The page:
Shooting or otherwise harming swallows is against federal law. Steps:
1.Inspect your property annually, using a plan of each structure to ensure consistent and thorough monitoring. Keep yearly records and track insect damage.
2.Identify infestations and type of termites (subterranean, dry wood and so on). Look for the characteristic mud tunnels of burrowing termites and for termite "dirt" piles under wood ceilings and structures, the telltale signs of dry wood termites.
3.Use termite-resistant building materials whenever possible. Redwood, cedar and juniper are all wood species that are less favorable to termites.
4.Eliminate standing water and chronically moist soil near your home. Termites need moist soil to survive and are attracted to wet areas.
5.Lay films of 6mm polyethylene in crawl spaces under foundations as a moisture barrier between the soil and subfloor framing.
6.Create and maintain good cross-ventilation through foundation wall vents to keep those crawl spaces as dry as possible.
7.Slope all exterior grades away from wood structures to maintain good drainage.
8.Prune back plants close to your home to prevent moisture and mold buildup on wood walls.
9.Water away from your home and adjust sprinklers to keep them from spraying directly onto wood walls and siding.
10.Seal all wood exposed to moisture using a weather sealer, especially exterior window frames and the bottom of wall edges.
11.Move all wood scraps and debris away from wood structures.
12.Create sand barriers in crawl spaces and under fence posts, patios and steps to deter subterranean termites. These termites cannot tunnel through sand.
13.Dig trenches 4 inches deep and 6 inches wide around wood structures. Fill the ditch with 16-grit sand (granules that are too large to be carried away and too small to be used to construct tunnels).
14.Fill cracks and repair broken seals in foundations and patios with 16-grit sand. This is especially helpful after foundation settling and earthquake damage.
Tips: Termites are a real problem for home owners. While these preventative measures do work, it's best to have a professional termite exterminating service inspect your home every couple of years.
Warnings: When consulting a professional, be aware that many of the products used are extremely poisonous and leave toxic residues in your walls, carpets, furniture and so on for years. Find a service that uses nontoxic remedies such as electrogunning, heat, microwave and deep freeze to rid your home of existing termite infestations.
1.Think about what happened and what it is you are sorry for doing.
2.Write down your apology; this will help you organize your thoughts and calm your nerves.
3.Practice what you plan to say until you feel comfortable with it.
4.State clearly what it is you are sorry for doing.
5.Acknowledge your actions without making excuses.
6.Share your feelings about what happened - avoid blaming, exaggerating or saying empty words.
7.Listen to the other person’s response without getting defensive.
8.Offer to make amends if appropriate.
9.Move on. Once you’ve apologized, let it go.
Think of an apology as a commitment to the relationship rather than an act of weakness.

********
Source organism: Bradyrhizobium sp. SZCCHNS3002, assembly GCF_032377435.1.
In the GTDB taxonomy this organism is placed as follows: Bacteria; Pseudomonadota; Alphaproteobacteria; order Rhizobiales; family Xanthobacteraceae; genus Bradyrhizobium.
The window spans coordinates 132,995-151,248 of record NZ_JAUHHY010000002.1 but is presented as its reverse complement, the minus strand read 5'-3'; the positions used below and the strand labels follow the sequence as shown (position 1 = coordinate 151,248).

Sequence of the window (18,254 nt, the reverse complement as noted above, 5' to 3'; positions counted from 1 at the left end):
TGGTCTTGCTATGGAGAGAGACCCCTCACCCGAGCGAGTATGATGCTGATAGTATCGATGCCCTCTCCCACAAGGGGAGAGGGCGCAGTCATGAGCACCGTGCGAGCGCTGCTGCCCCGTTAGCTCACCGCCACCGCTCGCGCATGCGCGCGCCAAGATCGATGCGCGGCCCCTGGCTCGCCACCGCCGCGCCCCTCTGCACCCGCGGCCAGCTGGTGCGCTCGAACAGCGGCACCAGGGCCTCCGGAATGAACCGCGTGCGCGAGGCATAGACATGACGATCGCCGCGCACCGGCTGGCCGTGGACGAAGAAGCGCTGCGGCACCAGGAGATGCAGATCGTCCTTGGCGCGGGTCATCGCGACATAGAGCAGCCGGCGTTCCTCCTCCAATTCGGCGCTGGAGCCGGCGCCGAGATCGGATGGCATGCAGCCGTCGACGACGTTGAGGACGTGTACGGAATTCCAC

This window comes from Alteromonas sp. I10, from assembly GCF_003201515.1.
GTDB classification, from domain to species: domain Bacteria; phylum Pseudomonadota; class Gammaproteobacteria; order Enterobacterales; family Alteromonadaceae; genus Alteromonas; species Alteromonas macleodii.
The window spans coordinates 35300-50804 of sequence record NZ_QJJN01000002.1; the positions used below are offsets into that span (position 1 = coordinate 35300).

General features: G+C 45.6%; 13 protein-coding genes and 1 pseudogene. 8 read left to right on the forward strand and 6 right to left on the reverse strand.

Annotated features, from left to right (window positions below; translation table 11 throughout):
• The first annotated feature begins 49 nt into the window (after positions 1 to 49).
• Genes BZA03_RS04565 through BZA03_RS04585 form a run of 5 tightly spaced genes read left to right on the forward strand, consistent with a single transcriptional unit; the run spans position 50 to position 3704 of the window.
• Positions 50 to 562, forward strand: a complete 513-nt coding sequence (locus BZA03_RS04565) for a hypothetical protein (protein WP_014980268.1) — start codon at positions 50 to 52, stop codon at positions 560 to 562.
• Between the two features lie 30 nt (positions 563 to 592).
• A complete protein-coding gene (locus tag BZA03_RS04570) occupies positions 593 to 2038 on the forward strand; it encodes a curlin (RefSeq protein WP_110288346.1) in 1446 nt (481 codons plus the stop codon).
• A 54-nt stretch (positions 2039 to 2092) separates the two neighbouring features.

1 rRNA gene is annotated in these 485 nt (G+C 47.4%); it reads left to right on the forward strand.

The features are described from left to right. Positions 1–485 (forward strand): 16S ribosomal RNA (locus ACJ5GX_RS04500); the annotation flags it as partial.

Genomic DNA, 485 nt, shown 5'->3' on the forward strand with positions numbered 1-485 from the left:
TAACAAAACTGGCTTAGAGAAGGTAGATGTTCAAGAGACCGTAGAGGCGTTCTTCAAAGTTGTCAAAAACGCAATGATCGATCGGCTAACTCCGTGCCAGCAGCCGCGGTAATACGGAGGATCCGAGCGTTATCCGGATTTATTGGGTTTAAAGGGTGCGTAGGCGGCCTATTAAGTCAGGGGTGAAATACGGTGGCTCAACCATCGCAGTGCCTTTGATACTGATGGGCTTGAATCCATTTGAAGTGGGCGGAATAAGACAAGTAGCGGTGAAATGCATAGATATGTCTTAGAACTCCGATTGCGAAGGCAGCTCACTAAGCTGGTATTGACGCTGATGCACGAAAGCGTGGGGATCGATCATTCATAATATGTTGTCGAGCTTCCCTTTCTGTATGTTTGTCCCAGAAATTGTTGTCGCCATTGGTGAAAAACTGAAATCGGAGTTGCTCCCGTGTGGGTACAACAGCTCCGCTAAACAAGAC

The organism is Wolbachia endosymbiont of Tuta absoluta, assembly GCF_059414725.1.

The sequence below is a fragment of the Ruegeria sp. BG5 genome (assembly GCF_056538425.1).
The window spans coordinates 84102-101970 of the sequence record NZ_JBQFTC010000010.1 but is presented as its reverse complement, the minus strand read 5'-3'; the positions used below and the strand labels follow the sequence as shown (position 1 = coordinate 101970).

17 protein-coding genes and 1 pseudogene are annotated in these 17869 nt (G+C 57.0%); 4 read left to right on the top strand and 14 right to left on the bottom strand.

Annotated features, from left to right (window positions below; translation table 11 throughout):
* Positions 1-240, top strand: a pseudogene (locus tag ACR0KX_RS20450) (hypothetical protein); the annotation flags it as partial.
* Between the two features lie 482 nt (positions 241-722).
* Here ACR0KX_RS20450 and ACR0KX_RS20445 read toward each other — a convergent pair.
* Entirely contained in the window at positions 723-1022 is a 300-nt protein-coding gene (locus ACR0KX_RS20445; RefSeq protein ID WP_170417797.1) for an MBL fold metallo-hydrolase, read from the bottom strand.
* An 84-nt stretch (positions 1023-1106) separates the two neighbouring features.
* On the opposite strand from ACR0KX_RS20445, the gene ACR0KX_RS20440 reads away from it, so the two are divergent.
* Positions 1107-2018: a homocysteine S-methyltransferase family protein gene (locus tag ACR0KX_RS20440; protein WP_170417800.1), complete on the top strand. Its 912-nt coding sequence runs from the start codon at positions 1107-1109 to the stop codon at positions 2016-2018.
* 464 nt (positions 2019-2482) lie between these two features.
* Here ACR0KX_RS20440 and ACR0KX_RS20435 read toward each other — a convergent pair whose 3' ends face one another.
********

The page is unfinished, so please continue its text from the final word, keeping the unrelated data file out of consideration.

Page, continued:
Be honest. Only apologize for things you truly feel responsible for; don’t apologize just to make an unpleasant situation go away.
Say it in writing if a personal confrontation is just way too scary.
Give the other person some time to sort out his or her feelings - don’t be discouraged if you aren’t completely forgiven the moment you apologize. Steps:
1.Look at the dictionary and you will find that queer is defined as worthless, counterfeit, questionable or suspicious - hardly the image of gays that you want to perpetuate.
2.Check out Merriam-Webster's Collegiate Dictionary online (see Related Sites) to see for yourself.
3.Stay at the dictionary site a moment, however, and you will see that queer can also mean eccentric and unconventional. Depending on your personality, you just might like the sound of those words.
4.Ask yourself why it is that some African-American people use the "n" word to refer to themselves, but that term has never caught on for use in organizational names like "queer" has in some places.
5.Decide if you accept or reject the argument that using "queer" yourself dilutes the pain it can cause or somHow helps to reclaim the word from those who use it against gays.
6.Decide, on the other hand, if you think that using the word reminds people of painful memories of verbal abuse that they'd rather forget.
7.Consider that while using the word may help to reclaim it, it also conjures up negative images in some straight people's minds. And most of us would like people to have a positive opinion of the gay community.
8.Keep your life simple, though, by using "queer" - even if some say it's offensive. It's a lot easier to say the "queer community" than the "gay, lesbian, bisexual, transgender and questioning community."
9.Try to make sure all of your language embraces equality rather than emphasizes the differences between you and others.
While some people use "queer" as shorthand for "gay, lesbian, bisexual, transgender and questioning," others use the letters "LGBT" or the made-up-words "LesBiGay" or "LesBiGayTr." Still others simply say "gay" and let the context determine what they mean.
Remember that for straight people, it's almost always inappropriate to use the word "queer." Use of it by straight people is likely to be considered offensive - whether it was meant that way or not.
1.Find out what the site fee and deposit are. If the venue provides catering, find out if the site fee is waived with a minimum catering purchase.
2.Ask how many people the space holds in various possible configurations, such as for a formal dinner or with a buffet table and chairs around the side.
3.Inquire about chairs, tables and linens. Are they provided?
4.Find out if a dance floor is available or can be installed, and learn what fees are associated with that.
5.Check if you can choose an outside caterer. Do you have to choose from a list of approved caterers or can you choose anyone you like?
6.Check to see if you can bring in your own alcoholic beverages, if desired. If so, will you be required to get a banquet permit to serve alcohol?
7.Check also to see if a sound system - and someone to run it - is provided. Is an extra charge associated with the sound system?
8.Make sure you won't be required to pay overtime charges if you stay past a certain time in the evening.
Tips: If you have guests with disabilities, make sure they will be able to get into the site and move around easily. Many older sites still don't have ramps. Check the bathrooms for accessibility, too.